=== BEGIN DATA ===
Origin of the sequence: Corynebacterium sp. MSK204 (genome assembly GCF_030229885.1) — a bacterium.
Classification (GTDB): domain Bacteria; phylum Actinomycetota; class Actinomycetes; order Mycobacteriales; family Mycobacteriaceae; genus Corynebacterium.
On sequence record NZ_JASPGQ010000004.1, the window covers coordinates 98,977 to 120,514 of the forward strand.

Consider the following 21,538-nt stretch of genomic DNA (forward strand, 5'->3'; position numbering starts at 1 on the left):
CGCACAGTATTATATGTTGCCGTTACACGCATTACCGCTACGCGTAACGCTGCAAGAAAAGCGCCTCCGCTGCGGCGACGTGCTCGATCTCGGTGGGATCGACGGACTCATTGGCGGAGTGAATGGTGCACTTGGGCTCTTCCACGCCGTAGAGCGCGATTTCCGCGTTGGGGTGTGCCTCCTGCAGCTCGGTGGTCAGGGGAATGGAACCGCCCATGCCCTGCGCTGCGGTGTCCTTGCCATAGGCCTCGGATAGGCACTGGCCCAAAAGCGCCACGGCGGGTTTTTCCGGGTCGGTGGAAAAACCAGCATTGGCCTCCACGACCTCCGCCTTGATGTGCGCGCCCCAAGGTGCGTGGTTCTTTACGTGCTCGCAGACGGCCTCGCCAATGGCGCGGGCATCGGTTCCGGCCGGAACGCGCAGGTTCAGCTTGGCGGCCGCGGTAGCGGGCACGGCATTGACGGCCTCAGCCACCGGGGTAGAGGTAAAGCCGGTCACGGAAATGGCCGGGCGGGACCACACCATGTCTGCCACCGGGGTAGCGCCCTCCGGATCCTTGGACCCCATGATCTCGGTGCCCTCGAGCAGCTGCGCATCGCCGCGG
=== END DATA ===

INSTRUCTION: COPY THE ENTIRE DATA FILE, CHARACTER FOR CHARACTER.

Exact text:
Origin of the sequence: Corynebacterium sp. MSK204 (genome assembly GCF_030229885.1) — a bacterium.
Classification (GTDB): domain Bacteria; phylum Actinomycetota; class Actinomycetes; order Mycobacteriales; family Mycobacteriaceae; genus Corynebacterium.
On sequence record NZ_JASPGQ010000004.1, the window covers coordinates 98,977 to 120,514 of the forward strand.

Consider the following 21,538-nt stretch of genomic DNA (forward strand, 5'->3'; position numbering starts at 1 on the left):
CGCACAGTATTATATGTTGCCGTTACACGCATTACCGCTACGCGTAACGCTGCAAGAAAAGCGCCTCCGCTGCGGCGACGTGCTCGATCTCGGTGGGATCGACGGACTCATTGGCGGAGTGAATGGTGCACTTGGGCTCTTCCACGCCGTAGAGCGCGATTTCCGCGTTGGGGTGTGCCTCCTGCAGCTCGGTGGTCAGGGGAATGGAACCGCCCATGCCCTGCGCTGCGGTGTCCTTGCCATAGGCCTCGGATAGGCACTGGCCCAAAAGCGCCACGGCGGGTTTTTCCGGGTCGGTGGAAAAACCAGCATTGGCCTCCACGACCTCCGCCTTGATGTGCGCGCCCCAAGGTGCGTGGTTCTTTACGTGCTCGCAGACGGCCTCGCCAATGGCGCGGGCATCGGTTCCGGCCGGAACGCGCAGGTTCAGCTTGGCGGCCGCGGTAGCGGGCACGGCATTGACGGCCTCAGCCACCGGGGTAGAGGTAAAGCCGGTCACGGAAATGGCCGGGCGGGACCACACCATGTCTGCCACCGGGGTAGCGCCCTCCGGATCCTTGGACCCCATGATCTCGGTGCCCTCGAGCAGCTGCGCATCGCCGCGG